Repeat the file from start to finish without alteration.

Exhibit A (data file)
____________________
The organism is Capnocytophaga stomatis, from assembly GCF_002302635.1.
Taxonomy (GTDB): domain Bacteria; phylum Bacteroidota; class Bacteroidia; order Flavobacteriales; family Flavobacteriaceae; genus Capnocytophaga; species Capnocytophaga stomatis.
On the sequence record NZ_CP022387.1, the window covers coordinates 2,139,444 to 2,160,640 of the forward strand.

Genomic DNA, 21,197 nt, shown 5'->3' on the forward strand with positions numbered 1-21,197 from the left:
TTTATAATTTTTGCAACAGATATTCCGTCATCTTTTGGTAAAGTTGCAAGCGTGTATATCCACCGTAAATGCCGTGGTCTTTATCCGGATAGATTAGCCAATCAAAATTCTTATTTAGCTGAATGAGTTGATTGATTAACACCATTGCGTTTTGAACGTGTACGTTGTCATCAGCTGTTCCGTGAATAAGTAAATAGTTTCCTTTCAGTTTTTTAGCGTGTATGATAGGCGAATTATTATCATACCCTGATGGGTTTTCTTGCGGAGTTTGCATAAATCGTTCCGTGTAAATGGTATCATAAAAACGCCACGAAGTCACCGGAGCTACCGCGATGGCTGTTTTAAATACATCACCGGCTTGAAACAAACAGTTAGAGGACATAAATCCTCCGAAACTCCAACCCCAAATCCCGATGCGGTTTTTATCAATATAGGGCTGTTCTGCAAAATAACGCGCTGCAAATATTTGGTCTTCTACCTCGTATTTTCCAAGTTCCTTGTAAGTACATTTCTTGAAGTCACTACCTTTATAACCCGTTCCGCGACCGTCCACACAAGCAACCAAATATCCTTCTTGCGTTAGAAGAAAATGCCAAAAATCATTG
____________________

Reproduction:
The organism is Capnocytophaga stomatis, from assembly GCF_002302635.1.
Taxonomy (GTDB): domain Bacteria; phylum Bacteroidota; class Bacteroidia; order Flavobacteriales; family Flavobacteriaceae; genus Capnocytophaga; species Capnocytophaga stomatis.
On the sequence record NZ_CP022387.1, the window covers coordinates 2,139,444 to 2,160,640 of the forward strand.

Genomic DNA, 21,197 nt, shown 5'->3' on the forward strand with positions numbered 1-21,197 from the left:
TTTATAATTTTTGCAACAGATATTCCGTCATCTTTTGGTAAAGTTGCAAGCGTGTATATCCACCGTAAATGCCGTGGTCTTTATCCGGATAGATTAGCCAATCAAAATTCTTATTTAGCTGAATGAGTTGATTGATTAACACCATTGCGTTTTGAACGTGTACGTTGTCATCAGCTGTTCCGTGAATAAGTAAATAGTTTCCTTTCAGTTTTTTAGCGTGTATGATAGGCGAATTATTATCATACCCTGATGGGTTTTCTTGCGGAGTTTGCATAAATCGTTCCGTGTAAATGGTATCATAAAAACGCCACGAAGTCACCGGAGCTACCGCGATGGCTGTTTTAAATACATCACCGGCTTGAAACAAACAGTTAGAGGACATAAATCCTCCGAAACTCCAACCCCAAATCCCGATGCGGTTTTTATCAATATAGGGCTGTTCTGCAAAATAACGCGCTGCAAATATTTGGTCTTCTACCTCGTATTTTCCAAGTTCCTTGTAAGTACATTTCTTGAAGTCACTACCTTTATAACCCGTTCCGCGACCGTCCACACAAGCAACCAAATATCCTTCTTGCGTTAGAAGAAAATGCCAAAAATCATTG